A Truly Clawful Christmas by Corinna Turner is a short addition to her adventurous unSparked series. It’s an origin story of sorts for Father Benedict, who is transferred from his comfortable (if sometimes tedious) parish life to ministry to the Catholic hunters and farmers that live outside the fence—where the dinosaurs roam. Suitable for anytime, not just Christmas.
As a reward for completing the local library’s summer reading program, my college-age son chose Rebels at Sea: Privateering in the American Revolution by Eric Jay Dolin. The book examines what my son called the “largely unknown importance and reality of privateering during America’s founding moments.” He said it was both informative and entertaining, and he was surprised to see how privateering was woven into the very fabric of the Revolution.
As he returned to college, my son was still reading Hero’s Trial (Star Wars: The New Jedi Order #4) by James Luceno. The New Republic is suffering from attacks by invincible aliens. Han Solo takes center stage in this novel as he sets out to expose an old smuggler friend acting as a mercenary for the enemy.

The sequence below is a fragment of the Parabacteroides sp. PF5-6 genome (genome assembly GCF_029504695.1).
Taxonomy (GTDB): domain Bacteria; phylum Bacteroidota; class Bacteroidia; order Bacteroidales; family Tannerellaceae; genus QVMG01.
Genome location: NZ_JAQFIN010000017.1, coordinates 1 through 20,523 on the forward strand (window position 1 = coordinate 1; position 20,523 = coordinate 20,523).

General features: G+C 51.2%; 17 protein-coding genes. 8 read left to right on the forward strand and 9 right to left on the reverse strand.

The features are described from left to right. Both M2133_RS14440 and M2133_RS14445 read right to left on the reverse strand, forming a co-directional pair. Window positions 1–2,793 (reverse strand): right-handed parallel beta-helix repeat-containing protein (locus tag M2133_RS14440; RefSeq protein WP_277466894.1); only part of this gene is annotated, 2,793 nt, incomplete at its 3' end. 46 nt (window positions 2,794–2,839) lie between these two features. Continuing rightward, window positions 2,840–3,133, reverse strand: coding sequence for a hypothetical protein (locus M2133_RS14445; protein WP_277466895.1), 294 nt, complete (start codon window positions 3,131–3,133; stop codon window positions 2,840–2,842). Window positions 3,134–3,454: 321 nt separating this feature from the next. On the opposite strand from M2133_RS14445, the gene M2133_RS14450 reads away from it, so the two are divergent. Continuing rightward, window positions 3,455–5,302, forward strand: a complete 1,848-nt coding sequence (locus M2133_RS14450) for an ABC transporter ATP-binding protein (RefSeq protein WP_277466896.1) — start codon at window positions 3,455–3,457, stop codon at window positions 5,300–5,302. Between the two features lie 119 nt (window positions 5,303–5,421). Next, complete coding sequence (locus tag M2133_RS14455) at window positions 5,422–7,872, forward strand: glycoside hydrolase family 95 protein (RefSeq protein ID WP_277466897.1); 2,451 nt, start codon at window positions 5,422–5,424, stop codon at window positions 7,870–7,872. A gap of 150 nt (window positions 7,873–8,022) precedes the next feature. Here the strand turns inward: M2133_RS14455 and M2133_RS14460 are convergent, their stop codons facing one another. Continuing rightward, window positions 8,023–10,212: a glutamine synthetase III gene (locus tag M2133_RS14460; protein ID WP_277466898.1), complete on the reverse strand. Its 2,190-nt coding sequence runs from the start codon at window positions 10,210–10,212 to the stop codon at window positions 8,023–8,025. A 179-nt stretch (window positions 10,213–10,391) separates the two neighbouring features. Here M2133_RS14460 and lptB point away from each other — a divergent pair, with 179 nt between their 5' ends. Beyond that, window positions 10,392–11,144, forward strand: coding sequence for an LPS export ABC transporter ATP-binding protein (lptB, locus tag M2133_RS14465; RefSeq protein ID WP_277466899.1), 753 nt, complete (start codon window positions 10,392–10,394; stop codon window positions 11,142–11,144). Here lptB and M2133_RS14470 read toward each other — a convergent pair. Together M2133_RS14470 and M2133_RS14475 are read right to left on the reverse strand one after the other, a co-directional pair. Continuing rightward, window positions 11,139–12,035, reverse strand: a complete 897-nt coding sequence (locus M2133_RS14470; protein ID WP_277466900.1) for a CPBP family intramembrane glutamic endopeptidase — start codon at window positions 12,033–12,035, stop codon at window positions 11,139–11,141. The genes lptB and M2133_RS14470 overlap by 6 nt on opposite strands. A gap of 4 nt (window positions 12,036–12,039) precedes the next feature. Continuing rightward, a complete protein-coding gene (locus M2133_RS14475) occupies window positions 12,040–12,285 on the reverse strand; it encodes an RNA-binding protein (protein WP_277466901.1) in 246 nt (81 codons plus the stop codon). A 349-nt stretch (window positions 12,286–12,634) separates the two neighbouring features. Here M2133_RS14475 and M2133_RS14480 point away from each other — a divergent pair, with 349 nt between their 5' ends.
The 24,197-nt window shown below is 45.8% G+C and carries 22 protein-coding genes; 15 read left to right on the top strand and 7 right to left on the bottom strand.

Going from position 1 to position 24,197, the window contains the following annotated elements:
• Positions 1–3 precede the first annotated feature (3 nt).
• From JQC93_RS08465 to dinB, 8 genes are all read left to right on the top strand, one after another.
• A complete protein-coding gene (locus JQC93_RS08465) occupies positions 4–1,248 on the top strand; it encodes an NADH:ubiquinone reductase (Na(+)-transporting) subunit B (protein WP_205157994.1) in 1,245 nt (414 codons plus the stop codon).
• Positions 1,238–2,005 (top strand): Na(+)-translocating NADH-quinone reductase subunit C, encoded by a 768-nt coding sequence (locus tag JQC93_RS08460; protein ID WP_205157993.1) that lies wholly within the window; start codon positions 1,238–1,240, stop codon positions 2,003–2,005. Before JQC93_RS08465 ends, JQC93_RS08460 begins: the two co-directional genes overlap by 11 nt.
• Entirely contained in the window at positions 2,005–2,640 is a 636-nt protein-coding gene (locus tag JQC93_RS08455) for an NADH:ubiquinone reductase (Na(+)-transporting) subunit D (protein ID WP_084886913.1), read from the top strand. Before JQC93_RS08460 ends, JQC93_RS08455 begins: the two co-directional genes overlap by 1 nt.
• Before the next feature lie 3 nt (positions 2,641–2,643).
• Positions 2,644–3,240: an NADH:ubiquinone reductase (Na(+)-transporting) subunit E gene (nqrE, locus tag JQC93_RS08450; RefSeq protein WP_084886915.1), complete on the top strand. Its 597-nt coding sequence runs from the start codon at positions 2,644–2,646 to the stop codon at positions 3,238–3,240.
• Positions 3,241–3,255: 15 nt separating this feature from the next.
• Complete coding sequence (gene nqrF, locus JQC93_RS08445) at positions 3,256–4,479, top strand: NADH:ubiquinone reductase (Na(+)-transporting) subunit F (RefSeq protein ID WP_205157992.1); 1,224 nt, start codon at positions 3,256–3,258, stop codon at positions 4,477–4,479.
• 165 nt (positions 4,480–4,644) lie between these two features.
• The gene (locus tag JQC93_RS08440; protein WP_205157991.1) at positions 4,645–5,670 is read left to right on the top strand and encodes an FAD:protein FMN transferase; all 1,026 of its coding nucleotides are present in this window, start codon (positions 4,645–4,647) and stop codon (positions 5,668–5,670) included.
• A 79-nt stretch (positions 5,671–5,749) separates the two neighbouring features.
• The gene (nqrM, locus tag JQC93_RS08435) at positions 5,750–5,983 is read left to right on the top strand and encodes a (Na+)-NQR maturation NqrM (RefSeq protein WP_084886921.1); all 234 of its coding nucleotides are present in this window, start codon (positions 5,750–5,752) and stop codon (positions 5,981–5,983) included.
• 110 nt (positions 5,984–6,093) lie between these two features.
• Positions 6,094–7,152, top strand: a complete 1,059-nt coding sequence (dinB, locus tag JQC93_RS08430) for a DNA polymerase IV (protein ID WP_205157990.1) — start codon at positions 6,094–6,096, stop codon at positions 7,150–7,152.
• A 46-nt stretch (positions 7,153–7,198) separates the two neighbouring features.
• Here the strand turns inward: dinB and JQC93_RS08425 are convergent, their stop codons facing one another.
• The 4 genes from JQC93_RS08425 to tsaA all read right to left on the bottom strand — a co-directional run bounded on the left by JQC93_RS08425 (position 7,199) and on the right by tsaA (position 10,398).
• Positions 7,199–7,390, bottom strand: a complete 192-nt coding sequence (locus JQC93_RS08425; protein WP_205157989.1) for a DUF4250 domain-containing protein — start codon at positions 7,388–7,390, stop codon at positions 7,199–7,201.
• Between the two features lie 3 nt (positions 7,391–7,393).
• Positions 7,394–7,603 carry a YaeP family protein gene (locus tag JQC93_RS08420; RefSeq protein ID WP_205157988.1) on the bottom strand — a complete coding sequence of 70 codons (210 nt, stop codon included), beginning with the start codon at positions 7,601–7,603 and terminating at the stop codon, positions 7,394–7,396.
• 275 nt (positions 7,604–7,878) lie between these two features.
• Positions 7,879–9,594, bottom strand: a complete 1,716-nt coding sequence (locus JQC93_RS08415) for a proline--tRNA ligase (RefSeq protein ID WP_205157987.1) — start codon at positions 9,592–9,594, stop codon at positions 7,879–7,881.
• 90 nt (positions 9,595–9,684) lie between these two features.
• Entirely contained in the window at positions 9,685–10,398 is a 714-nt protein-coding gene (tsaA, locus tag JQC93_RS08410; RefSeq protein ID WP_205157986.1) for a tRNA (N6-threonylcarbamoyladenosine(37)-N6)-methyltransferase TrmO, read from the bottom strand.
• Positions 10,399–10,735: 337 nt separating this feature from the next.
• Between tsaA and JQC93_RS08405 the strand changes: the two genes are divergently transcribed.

My son likes to pick up local history and folklore when we visit Shenandoah National Park, but this year he grabbed some campfire reading. After dark, he read selections from Spooky Campfire Stories: Outdoor Myths and Tales for All Ages by Amy Kelley Hoitsma aloud to his siblings. I really liked that these weren’t silly, supposedly spooky stories but rather eerie tales by recognized authors. We only got through several stories together, but the Jack London story was a favorite. I want to read the whole collection.
My youngest daughter selected Artemis Fowl as her prize book for the summer reading program. She enjoyed this popular novel by Eoin Colfer. Artemis is a 12-year-old millionaire genius who kidnaps a dangerous fairy. My daughter did alert me to the mention of a pentagram in the book, but we had no other concerns with the content.
Reads ... and Rereads
There’s been a lot of overlap in reading in our house. (See The Harwood Mysteries above.) Rather than repeat books that I’ve previously featured in An Open Book–some rather recently—I’m just going to list them:
Codename Edelweiss by Stephanie Landsem: My high school daughter chose this novel set in Hollywood prior to the United States’ involvement in WWII for completing her summer reading assignment.
Timeline by Michael Crichton: The same daughter is finishing this thriller, which her brother had once used for his summer reading assignment. It serves as a fun introduction to quantum mechanics.
7 Riddles to Nowhere by Catholic Mom contributor A.J. Cattapan: My middle-school daughter read this one earlier in the summer about a boy with selective mutism trying to save his school.
The Forest Tales series by Cece Louise: The same daughter zipped through all these historical fantasy loose retellings of fairy tales.
My oldest son, after reading many lesser-known J.R.R. Tolkien books, returned to The Hobbit, which he’d never read independently. His dad read it to him when he was young.
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Copyright 2023 Carolyn Astfalk